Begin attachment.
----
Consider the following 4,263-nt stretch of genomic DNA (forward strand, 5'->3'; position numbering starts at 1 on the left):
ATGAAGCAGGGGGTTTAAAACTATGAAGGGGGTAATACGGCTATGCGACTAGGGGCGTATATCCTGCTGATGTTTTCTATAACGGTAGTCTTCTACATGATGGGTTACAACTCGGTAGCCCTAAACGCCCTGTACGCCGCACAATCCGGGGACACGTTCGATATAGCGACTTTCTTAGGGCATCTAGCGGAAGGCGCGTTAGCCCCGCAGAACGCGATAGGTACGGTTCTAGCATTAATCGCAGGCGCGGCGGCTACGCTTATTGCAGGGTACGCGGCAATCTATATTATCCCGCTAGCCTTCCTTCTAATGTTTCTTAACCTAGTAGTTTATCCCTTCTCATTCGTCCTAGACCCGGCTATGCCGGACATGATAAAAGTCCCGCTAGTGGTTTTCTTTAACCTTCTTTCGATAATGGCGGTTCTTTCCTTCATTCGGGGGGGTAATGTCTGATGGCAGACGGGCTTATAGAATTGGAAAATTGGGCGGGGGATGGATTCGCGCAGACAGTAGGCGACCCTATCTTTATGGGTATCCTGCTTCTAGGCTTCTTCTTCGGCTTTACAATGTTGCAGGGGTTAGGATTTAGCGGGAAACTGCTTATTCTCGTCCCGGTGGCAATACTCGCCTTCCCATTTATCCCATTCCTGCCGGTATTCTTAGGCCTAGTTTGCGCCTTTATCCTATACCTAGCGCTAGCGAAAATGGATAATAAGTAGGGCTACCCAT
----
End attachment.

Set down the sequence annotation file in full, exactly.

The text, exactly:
Consider the following 4,263-nt stretch of genomic DNA (forward strand, 5'->3'; position numbering starts at 1 on the left):
ATGAAGCAGGGGGTTTAAAACTATGAAGGGGGTAATACGGCTATGCGACTAGGGGCGTATATCCTGCTGATGTTTTCTATAACGGTAGTCTTCTACATGATGGGTTACAACTCGGTAGCCCTAAACGCCCTGTACGCCGCACAATCCGGGGACACGTTCGATATAGCGACTTTCTTAGGGCATCTAGCGGAAGGCGCGTTAGCCCCGCAGAACGCGATAGGTACGGTTCTAGCATTAATCGCAGGCGCGGCGGCTACGCTTATTGCAGGGTACGCGGCAATCTATATTATCCCGCTAGCCTTCCTTCTAATGTTTCTTAACCTAGTAGTTTATCCCTTCTCATTCGTCCTAGACCCGGCTATGCCGGACATGATAAAAGTCCCGCTAGTGGTTTTCTTTAACCTTCTTTCGATAATGGCGGTTCTTTCCTTCATTCGGGGGGGTAATGTCTGATGGCAGACGGGCTTATAGAATTGGAAAATTGGGCGGGGGATGGATTCGCGCAGACAGTAGGCGACCCTATCTTTATGGGTATCCTGCTTCTAGGCTTCTTCTTCGGCTTTACAATGTTGCAGGGGTTAGGATTTAGCGGGAAACTGCTTATTCTCGTCCCGGTGGCAATACTCGCCTTCCCATTTATCCCATTCCTGCCGGTATTCTTAGGCCTAGTTTGCGCCTTTATCCTATACCTAGCGCTAGCGAAAATGGATAATAAGTAGGGCTACCCAT